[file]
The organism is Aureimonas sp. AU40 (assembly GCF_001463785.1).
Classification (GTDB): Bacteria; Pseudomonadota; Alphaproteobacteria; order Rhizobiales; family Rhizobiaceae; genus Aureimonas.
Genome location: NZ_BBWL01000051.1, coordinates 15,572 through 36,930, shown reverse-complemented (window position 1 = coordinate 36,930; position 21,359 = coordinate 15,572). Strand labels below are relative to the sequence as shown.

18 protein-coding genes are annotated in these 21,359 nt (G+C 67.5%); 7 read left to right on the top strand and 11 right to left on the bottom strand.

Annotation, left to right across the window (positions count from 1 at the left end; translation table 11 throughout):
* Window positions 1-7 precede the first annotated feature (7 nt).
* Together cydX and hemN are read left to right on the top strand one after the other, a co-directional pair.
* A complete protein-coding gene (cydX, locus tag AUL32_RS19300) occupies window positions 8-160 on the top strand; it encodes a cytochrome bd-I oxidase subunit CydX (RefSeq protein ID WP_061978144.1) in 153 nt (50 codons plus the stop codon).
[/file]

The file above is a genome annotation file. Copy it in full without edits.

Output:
The organism is Aureimonas sp. AU40 (assembly GCF_001463785.1).
Classification (GTDB): Bacteria; Pseudomonadota; Alphaproteobacteria; order Rhizobiales; family Rhizobiaceae; genus Aureimonas.
Genome location: NZ_BBWL01000051.1, coordinates 15,572 through 36,930, shown reverse-complemented (window position 1 = coordinate 36,930; position 21,359 = coordinate 15,572). Strand labels below are relative to the sequence as shown.

18 protein-coding genes are annotated in these 21,359 nt (G+C 67.5%); 7 read left to right on the top strand and 11 right to left on the bottom strand.

Annotation, left to right across the window (positions count from 1 at the left end; translation table 11 throughout):
* Window positions 1-7 precede the first annotated feature (7 nt).
* Together cydX and hemN are read left to right on the top strand one after the other, a co-directional pair.
* A complete protein-coding gene (cydX, locus tag AUL32_RS19300) occupies window positions 8-160 on the top strand; it encodes a cytochrome bd-I oxidase subunit CydX (RefSeq protein ID WP_061978144.1) in 153 nt (50 codons plus the stop codon).